1. Assuming, however, that it is such an application, Mr. Bobde's further contention is that the lower Court ought to have granted the necessary leave under Order 32, Rule 7 of the Code of Civil Procedure. Plaintiffs nos. 3, 4 and 5 and defendants no.s 6 and 7 are still minors. No evidence whatsoever was led in the lower Court to show how the arrangement mentioned in the application no. 20 was in the interest and for the benefit of the minor parties. The learned trial Judge relied upon one circumstance, namely, plaintiff's offer to exchange their share for that of defendants no.4 to 7 and to pay the latter an additional sum of Rs. 25,000/-, and concluded that the, plaintiff's share including those of the minor plaintiffs was prima facie inferior and that there appeared no special benefit to the minor plaintiffs, by the proposed compromise. In the absence of any other evidence, I cannot say that the conclusion thus reached by the trial Judge is unjustified. It is significant to note that defendants No.1, and 8 to 10 in their application no. 30 describe the share allotted to defendants nos. 4 to 7 as the best list according to them and that it is in the interest of the minor defendants no. 5 and 7 and defendant no. 4 to accept that allotment. Further the learned trial Judge did not record any finding as to whether the arrangement was in any way beneficial to the minor defendants. Mr. Bobde also could not point to any evidence for showing how the arrangement was in the interest of the minor parties. I must, however, also state that Mr. Bode submitted that I should call for a finding from the lower Court in this behalf after finding from the lower Court in this behalf after giving liberty to both parties to lead evidence. I have thought it unnecessary to do so as in my view the appeal can be disposed of without calling for any further finding.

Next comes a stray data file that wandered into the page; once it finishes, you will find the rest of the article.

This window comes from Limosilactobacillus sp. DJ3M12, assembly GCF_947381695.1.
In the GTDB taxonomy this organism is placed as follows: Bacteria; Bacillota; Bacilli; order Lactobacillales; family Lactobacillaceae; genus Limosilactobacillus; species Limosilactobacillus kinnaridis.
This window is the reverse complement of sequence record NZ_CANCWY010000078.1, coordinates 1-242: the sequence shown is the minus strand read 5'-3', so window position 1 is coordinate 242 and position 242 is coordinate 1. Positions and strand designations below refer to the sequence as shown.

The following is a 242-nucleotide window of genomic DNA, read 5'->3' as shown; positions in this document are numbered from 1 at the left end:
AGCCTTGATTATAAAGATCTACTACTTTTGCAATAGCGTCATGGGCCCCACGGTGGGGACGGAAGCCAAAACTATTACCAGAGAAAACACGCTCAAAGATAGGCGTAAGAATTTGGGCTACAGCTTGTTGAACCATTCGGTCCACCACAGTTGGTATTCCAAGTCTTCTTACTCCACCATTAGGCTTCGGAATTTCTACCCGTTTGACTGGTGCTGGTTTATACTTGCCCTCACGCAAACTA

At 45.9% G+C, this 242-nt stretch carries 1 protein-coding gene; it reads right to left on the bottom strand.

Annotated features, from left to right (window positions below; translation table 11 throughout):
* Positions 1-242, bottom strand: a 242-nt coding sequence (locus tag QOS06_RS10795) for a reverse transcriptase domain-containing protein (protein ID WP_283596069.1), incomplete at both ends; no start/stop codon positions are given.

2. In Muhammad Maracayar v. Muhammad Ammal, 91 Ind Cas 521 (Mad) it was held that one of the defendants having withheld his consent to the compromise it would be open to that defendant to agitate the matter and claim a partition of the properties in dispute afresh and on a different basis and as this obviously would not be in the interests of the minor the compromise was not for the benefit of the minor and should not be sanctioned.